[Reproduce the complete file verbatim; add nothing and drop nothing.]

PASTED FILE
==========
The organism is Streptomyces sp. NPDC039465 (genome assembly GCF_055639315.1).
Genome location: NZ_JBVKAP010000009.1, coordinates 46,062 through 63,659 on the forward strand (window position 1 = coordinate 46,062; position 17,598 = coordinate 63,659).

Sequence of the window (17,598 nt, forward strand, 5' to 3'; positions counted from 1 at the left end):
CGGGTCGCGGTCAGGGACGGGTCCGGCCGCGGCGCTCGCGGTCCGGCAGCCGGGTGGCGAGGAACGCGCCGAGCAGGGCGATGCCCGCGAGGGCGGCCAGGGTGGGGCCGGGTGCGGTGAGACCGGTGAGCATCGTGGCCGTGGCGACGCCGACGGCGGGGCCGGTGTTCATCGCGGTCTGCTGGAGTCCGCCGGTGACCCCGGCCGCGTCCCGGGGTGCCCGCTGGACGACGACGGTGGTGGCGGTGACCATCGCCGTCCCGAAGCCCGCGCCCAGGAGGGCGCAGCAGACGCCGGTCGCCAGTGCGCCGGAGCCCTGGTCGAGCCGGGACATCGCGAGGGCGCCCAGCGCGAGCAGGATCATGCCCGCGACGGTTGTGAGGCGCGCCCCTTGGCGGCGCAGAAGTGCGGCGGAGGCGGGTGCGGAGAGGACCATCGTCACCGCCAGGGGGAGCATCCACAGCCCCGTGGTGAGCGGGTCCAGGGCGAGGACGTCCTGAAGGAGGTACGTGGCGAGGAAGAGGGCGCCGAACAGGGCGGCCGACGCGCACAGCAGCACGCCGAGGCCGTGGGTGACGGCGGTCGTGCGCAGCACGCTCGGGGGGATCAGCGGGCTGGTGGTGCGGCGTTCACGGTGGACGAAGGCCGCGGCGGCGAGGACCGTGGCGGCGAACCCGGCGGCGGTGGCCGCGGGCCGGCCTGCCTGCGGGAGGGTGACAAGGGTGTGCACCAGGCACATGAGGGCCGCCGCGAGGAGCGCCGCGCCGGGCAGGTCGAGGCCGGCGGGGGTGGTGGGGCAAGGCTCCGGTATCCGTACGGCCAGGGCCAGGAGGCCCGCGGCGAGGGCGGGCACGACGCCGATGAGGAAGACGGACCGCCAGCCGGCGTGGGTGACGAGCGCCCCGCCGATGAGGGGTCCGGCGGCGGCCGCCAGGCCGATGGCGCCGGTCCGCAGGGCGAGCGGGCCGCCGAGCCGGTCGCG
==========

The organism is Streptomyces sp. NPDC039465 (genome assembly GCF_055639315.1).
Genome location: NZ_JBVKAP010000009.1, coordinates 46,062 through 63,659 on the forward strand (window position 1 = coordinate 46,062; position 17,598 = coordinate 63,659).

Sequence of the window (17,598 nt, forward strand, 5' to 3'; positions counted from 1 at the left end):
CGGGTCGCGGTCAGGGACGGGTCCGGCCGCGGCGCTCGCGGTCCGGCAGCCGGGTGGCGAGGAACGCGCCGAGCAGGGCGATGCCCGCGAGGGCGGCCAGGGTGGGGCCGGGTGCGGTGAGACCGGTGAGCATCGTGGCCGTGGCGACGCCGACGGCGGGGCCGGTGTTCATCGCGGTCTGCTGGAGTCCGCCGGTGACCCCGGCCGCGTCCCGGGGTGCCCGCTGGACGACGACGGTGGTGGCGGTGACCATCGCCGTCCCGAAGCCCGCGCCCAGGAGGGCGCAGCAGACGCCGGTCGCCAGTGCGCCGGAGCCCTGGTCGAGCCGGGACATCGCGAGGGCGCCCAGCGCGAGCAGGATCATGCCCGCGACGGTTGTGAGGCGCGCCCCTTGGCGGCGCAGAAGTGCGGCGGAGGCGGGTGCGGAGAGGACCATCGTCACCGCCAGGGGGAGCATCCACAGCCCCGTGGTGAGCGGGTCCAGGGCGAGGACGTCCTGAAGGAGGTACGTGGCGAGGAAGAGGGCGCCGAACAGGGCGGCCGACGCGCACAGCAGCACGCCGAGGCCGTGGGTGACGGCGGTCGTGCGCAGCACGCTCGGGGGGATCAGCGGGCTGGTGGTGCGGCGTTCACGGTGGACGAAGGCCGCGGCGGCGAGGACCGTGGCGGCGAACCCGGCGGCGGTGGCCGCGGGCCGGCCTGCCTGCGGGAGGGTGACAAGGGTGTGCACCAGGCACATGAGGGCCGCCGCGAGGAGCGCCGCGCCGGGCAGGTCGAGGCCGGCGGGGGTGGTGGGGCAAGGCTCCGGTATCCGTACGGCCAGGGCCAGGAGGCCCGCGGCGAGGGCGGGCACGACGCCGATGAGGAAGACGGACCGCCAGCCGGCGTGGGTGACGAGCGCCCCGCCGATGAGGGGTCCGGCGGCGGCCGCCAGGCCGATGGCGCCGGTCCGCAGGGCGAGCGGGCCGCCGAGCCGGTCGCG